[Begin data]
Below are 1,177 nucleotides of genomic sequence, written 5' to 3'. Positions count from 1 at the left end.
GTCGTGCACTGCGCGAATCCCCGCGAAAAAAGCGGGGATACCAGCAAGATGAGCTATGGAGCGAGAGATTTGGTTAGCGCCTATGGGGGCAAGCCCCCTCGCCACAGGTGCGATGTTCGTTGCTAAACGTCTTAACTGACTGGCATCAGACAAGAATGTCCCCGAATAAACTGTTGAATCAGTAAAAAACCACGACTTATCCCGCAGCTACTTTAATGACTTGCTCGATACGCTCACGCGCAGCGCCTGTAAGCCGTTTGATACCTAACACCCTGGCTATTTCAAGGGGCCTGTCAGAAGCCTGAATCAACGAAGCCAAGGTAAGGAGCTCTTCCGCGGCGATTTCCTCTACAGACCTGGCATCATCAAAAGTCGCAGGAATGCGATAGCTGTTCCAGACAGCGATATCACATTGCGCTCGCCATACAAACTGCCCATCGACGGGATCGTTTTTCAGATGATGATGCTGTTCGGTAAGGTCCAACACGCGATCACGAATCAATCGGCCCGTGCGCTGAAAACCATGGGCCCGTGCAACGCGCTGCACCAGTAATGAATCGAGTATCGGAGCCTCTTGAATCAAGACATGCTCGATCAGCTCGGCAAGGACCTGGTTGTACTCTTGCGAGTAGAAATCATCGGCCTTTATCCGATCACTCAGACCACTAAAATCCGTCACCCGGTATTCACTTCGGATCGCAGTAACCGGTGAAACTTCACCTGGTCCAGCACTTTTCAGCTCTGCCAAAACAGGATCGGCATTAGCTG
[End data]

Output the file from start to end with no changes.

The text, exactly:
Below are 1,177 nucleotides of genomic sequence, written 5' to 3'. Positions count from 1 at the left end.
GTCGTGCACTGCGCGAATCCCCGCGAAAAAAGCGGGGATACCAGCAAGATGAGCTATGGAGCGAGAGATTTGGTTAGCGCCTATGGGGGCAAGCCCCCTCGCCACAGGTGCGATGTTCGTTGCTAAACGTCTTAACTGACTGGCATCAGACAAGAATGTCCCCGAATAAACTGTTGAATCAGTAAAAAACCACGACTTATCCCGCAGCTACTTTAATGACTTGCTCGATACGCTCACGCGCAGCGCCTGTAAGCCGTTTGATACCTAACACCCTGGCTATTTCAAGGGGCCTGTCAGAAGCCTGAATCAACGAAGCCAAGGTAAGGAGCTCTTCCGCGGCGATTTCCTCTACAGACCTGGCATCATCAAAAGTCGCAGGAATGCGATAGCTGTTCCAGACAGCGATATCACATTGCGCTCGCCATACAAACTGCCCATCGACGGGATCGTTTTTCAGATGATGATGCTGTTCGGTAAGGTCCAACACGCGATCACGAATCAATCGGCCCGTGCGCTGAAAACCATGGGCCCGTGCAACGCGCTGCACCAGTAATGAATCGAGTATCGGAGCCTCTTGAATCAAGACATGCTCGATCAGCTCGGCAAGGACCTGGTTGTACTCTTGCGAGTAGAAATCATCGGCCTTTATCCGATCACTCAGACCACTAAAATCCGTCACCCGGTATTCACTTCGGATCGCAGTAACCGGTGAAACTTCACCTGGTCCAGCACTTTTCAGCTCTGCCAAAACAGGATCGGCATTAGCTG